American Psycho

Director: Mary Harron
Screenwriters: Mary Harron, Guinevere Turner

Institute History

  • 2000 Sundance Film Festival


Director Mary Harron returns to Sundance with her highly anticipated second feature (her film I Shot Andy Warhol played in the 1996 Dramatic Competition), a darkly sly, tongue-in-cheek lash at nefarious eighties materialism and corporate-clone culture. New Wave music, cocaine, and five-pound cell phones take a bow in this slick horror adaptation of Bret Easton Ellis's controversial novel. Harron's American Psycho is a satirically sinister riff on the depravity of the Reagan years and that class of soulless Wall Street executives Tom Wolfe dubbed the "masters of the universe."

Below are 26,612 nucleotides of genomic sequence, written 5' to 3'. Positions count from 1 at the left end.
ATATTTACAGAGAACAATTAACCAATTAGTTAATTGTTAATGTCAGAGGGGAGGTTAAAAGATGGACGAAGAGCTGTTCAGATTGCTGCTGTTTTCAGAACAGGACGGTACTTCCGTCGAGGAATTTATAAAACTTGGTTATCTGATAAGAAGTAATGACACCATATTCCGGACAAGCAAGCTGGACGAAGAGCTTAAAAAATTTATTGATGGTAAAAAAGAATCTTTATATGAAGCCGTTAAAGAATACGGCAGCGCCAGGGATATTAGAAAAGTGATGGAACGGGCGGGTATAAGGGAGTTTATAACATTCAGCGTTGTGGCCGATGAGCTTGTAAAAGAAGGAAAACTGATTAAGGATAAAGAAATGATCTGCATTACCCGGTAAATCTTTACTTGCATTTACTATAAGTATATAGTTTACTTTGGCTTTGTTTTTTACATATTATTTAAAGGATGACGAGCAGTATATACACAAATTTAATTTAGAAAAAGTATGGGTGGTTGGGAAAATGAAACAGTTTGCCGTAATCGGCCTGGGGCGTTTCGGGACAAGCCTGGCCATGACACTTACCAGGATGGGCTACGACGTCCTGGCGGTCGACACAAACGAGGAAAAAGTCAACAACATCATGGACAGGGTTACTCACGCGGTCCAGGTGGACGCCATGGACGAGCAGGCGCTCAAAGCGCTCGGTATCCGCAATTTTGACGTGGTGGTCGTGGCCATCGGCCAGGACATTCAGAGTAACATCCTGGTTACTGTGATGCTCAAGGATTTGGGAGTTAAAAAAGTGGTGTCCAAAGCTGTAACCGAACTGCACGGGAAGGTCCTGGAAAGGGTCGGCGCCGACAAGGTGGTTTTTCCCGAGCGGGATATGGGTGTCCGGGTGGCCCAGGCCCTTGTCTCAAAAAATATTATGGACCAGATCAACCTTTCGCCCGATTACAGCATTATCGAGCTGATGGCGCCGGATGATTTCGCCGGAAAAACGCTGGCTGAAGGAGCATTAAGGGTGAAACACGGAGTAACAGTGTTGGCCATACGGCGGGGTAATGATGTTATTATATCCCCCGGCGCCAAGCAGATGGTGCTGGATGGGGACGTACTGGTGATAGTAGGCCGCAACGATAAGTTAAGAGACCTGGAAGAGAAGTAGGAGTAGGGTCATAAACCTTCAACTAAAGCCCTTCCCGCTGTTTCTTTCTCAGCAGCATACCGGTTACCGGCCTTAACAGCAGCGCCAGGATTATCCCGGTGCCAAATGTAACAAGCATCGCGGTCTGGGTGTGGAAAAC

Patrick Bateman is young, white, beautiful, ivy leagued, and indistinguishable from his Wall Street colleagues. Shielded by conformity, privilege, and wealth, Bateman is also the ultimate serial killer, roaming freely and fearlessly. His murderous impulses are fueled by zealous materialism and piercing envy when he discovers someone else has acquired more than he has. After a colleague presents a business card superior in ink and paper to his, Bateman's blood thirst sharpens, and he steps up his homicidal activities to a frenzied pitch. Hatchets fly, butcher knives chop, chainsaws rip, and surgical instruments mutilate-how far will Bateman go? How much can he get away with?
With a wonderfully dark sense of humor and keen political wit, Harron creates an inventive thriller that evokes a tainted nostalgia for the decade that gave us Genesis and Iran-Contragate. Christian Bale's remarkably performed Bateman is a modern monster whose invincible, invisible power echoes the seemingly omnipotent corporate and political forces which torture the American psyche.

Screening Details

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